Two New Wildlife Parks Created in Congo

John Roach
for National Geographic News
September 25, 2006
The Republic of Congo will set aside up to 3,800 square miles (1 million hectares) of habitat teeming with elephants, chimpanzees, hippos, crocodiles, and some of the highest densities of gorillas on Earth for two new wildlife parks.

The new protected areas will encompass a mosaic of savannas covering ancient sand dunes, riverside forests, and swamp forests.

Henri Djombo, Congo's minister of forestry economy and the environment, made the announcement at the United Nations in New York on September 18 along with officials from the U.S.-based Wildlife Conservation Society (WCS).

In prepared remarks, Djombo said his country depends on forest resources for economic development but is "deeply committed to biodiversity conservation and sustainable forest management."

The first area to be created is Ougoue-Lekiti National Park in the southwestern part of the country (Congo map). The park will adjoin Gabon's Bateke National Park, which WCS helped establish in 2002.

The second area, to be officially protected next year, is called Ntokou Pikounda and lies southeast of Odzala Kokoua National Park. The area may contain some of the highest gorilla densities in the world, according to Paul Elkan, who directs WCS's Congo program.

"Extraordinary Achievement"

WCS says it is delighted with the announcement.

Society officials called the new protected areas an "extraordinary achievement" for the entire Congo Basin and an important addition to the country's protected-area network.

"WCS has a good track record in Congo," said Mike Fay, a WCS ecologist who started working with colleagues in 1997 to promote establishment of Ougoue-Lekiti National Park.

(Read an interview with Fay about his efforts to establish the park in Gabon.)

Fay lobbied for the Ntokou Pikounda area after discovering it in 2000 during his "Megatransect" trek across the wilds of central Africa. (The Megatransect project was funded jointly by WCS and the National Geographic Society, which includes National Geographic News.)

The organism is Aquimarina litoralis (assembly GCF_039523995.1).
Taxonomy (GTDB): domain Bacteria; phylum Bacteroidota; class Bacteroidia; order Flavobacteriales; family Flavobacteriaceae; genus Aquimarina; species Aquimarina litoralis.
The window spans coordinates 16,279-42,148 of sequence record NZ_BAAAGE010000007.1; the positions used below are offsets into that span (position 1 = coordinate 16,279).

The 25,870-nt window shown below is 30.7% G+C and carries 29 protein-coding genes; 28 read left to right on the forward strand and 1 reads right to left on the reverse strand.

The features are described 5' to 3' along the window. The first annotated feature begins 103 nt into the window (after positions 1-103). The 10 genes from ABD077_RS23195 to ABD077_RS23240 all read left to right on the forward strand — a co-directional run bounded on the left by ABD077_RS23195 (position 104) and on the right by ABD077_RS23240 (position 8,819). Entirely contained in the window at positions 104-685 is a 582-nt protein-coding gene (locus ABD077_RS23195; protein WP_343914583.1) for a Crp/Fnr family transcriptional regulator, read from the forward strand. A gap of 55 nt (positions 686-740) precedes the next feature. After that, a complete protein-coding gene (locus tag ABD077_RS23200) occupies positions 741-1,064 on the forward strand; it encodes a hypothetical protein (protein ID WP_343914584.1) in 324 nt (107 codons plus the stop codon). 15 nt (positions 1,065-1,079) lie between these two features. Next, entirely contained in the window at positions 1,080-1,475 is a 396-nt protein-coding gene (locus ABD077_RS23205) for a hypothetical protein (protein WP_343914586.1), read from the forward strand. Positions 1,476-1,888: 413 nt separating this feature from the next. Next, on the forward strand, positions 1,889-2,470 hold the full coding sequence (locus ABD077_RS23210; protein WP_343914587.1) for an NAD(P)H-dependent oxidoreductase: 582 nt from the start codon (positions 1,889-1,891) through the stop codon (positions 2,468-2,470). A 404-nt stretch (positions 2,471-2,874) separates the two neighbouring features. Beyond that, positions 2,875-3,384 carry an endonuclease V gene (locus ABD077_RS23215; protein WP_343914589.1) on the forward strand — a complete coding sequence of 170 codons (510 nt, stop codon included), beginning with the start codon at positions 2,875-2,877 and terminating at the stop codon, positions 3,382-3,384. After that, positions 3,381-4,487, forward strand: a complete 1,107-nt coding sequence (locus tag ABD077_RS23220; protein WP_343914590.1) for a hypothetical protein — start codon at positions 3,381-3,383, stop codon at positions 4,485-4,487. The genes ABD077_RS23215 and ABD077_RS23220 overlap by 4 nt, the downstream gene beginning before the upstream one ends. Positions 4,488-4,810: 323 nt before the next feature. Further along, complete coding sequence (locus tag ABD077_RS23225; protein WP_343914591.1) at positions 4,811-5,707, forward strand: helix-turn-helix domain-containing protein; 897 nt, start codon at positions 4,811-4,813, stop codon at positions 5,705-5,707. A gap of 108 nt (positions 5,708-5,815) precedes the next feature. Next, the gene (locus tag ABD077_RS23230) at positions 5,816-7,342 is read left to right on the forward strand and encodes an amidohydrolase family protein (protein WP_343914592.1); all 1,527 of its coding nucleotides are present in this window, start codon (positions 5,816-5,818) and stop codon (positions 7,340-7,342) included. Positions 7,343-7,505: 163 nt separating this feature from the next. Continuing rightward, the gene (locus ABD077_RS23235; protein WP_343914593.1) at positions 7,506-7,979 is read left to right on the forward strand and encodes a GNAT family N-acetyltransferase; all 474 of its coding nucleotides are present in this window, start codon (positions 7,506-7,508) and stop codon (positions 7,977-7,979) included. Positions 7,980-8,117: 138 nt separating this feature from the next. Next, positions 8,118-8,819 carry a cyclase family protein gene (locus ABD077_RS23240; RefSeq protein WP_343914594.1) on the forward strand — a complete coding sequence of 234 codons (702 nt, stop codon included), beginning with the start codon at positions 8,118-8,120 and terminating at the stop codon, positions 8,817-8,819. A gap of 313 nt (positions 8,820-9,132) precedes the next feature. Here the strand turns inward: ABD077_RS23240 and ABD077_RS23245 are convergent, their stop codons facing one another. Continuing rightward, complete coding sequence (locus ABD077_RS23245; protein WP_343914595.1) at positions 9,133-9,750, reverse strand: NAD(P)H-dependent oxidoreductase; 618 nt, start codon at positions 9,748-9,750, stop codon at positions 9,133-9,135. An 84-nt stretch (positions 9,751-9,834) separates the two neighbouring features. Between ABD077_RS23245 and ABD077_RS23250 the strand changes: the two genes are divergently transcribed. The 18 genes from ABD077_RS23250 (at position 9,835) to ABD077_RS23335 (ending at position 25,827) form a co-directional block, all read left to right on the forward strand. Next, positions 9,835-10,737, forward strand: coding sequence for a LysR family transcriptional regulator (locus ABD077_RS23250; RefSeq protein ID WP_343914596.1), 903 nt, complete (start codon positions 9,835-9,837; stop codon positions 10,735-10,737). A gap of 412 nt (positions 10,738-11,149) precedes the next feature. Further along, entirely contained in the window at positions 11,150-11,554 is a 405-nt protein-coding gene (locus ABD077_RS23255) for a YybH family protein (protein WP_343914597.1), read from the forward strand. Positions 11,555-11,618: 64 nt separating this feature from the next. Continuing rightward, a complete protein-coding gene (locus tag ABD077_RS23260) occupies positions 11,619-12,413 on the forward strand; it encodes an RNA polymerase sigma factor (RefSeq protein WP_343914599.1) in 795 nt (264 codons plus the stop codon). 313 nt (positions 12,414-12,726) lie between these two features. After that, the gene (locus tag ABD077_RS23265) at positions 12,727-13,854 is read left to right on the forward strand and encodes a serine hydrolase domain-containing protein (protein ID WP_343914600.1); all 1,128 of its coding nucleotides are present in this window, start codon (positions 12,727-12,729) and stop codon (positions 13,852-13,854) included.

WCS's Elkan says the society will work with Congo's government to ensure the areas are protected from wildlife poachers and logging operations.

WCS and Congo's government will also include local communities in management of the protected areas and future ecotourism operations, he adds.

Trans-Boundary Protection

The trans-boundary protected area created by Ougoue-Lekiti National Park and Gabon's Bateke National Park will safeguard an estimated 2,300 square miles (600,000 hectares), WCS says.

"Without the Congo side in there, it was impossible to protect the Gabon forest" from poachers, Fay said.

The northern half of the newly protected area contains grassland savanna covering ancient sand dunes, wooded savanna patches, and fine lines of dense riverside forest. Small lakes and river valleys are found throughout the region.

The savanna landscape supports a small antelope species called Grimm's duiker, side striped jackals, and rare birds including Denham's bustard.

Elephants, forest buffalo, bush pigs, leopards, gorillas, chimpanzees, and several monkey species roam the forests, WCS says.

"On the southern part of the Congo side is the Ougue [River] area and a more or less pristine block of Chaillu forest, a type not yet represented in the protected-area network of the Republic of Congo," Elkan said.

This forest type supports Okoumé and other tropical hardwoods heavily exploited by the logging industry.

Along the river, forest elephants and other large mammals make their homes in natural forest clearings.

In the past, lions roamed the region, which is unusual for the Congo Basin. Elkan says recent surveys suggest the lions have been wiped out, though food sources are thought to be sufficient to support them.

"We hold out hope that a remnant lion population may exist, even though it looks more and more unlikely," he said.

Great Ape Haven

At Ntokou Pikounda, the second protected area, WCS and government biologists are currently conducting surveys of the booming gorilla population and will provide specific estimates, Elkan says.

Preliminary data indicate that the gorilla and chimpanzee populations do not seem to have been hit by the Ebola virus, which has impacted nearby populations.

"It's kind of like one of those hidden gems that no one knows is out there—people don't go there, it's too hard to get to," Fay said. "It's like one of those little Shangri Las."

The region is so remote that Fay encountered "naive" chimpanzees—animals that had never before seen humans—during his Megatransect journey.

"They had no fear of humans. It was not just individuals who had never seen humans. It's the whole culture of chimpanzees that has no collective knowledge of humans at all," he said.

In addition to the great apes, the swampy forests are home to forest elephants, crocodiles, hippos, and rare and threatened birds such as crowned eagles and many species of hornbills.

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